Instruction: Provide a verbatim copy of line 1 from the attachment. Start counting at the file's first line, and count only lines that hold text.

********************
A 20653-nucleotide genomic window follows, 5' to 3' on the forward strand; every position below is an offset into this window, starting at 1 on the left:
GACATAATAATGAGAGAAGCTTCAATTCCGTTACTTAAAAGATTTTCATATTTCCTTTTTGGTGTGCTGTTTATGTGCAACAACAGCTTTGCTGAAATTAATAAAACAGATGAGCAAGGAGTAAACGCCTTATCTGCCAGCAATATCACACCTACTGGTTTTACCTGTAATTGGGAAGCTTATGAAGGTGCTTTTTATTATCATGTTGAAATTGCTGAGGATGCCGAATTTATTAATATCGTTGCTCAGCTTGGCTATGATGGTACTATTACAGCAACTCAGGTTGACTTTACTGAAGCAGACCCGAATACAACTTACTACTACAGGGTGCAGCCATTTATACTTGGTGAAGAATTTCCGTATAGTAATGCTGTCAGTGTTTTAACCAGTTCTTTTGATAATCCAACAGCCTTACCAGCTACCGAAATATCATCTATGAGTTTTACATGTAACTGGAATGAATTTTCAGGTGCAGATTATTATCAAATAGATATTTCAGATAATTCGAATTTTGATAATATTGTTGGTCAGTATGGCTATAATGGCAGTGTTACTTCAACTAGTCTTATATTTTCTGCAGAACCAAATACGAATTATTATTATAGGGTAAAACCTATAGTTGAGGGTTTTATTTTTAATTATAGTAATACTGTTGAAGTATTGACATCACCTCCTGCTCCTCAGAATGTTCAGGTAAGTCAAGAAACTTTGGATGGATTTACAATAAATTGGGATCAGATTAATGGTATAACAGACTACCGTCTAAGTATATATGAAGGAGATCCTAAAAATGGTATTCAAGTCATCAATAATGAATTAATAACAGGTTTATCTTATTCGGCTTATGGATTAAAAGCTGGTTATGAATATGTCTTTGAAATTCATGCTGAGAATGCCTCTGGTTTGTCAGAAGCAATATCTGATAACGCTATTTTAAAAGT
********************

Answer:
A 20653-nucleotide genomic window follows, 5' to 3' on the forward strand; every position below is an offset into this window, starting at 1 on the left: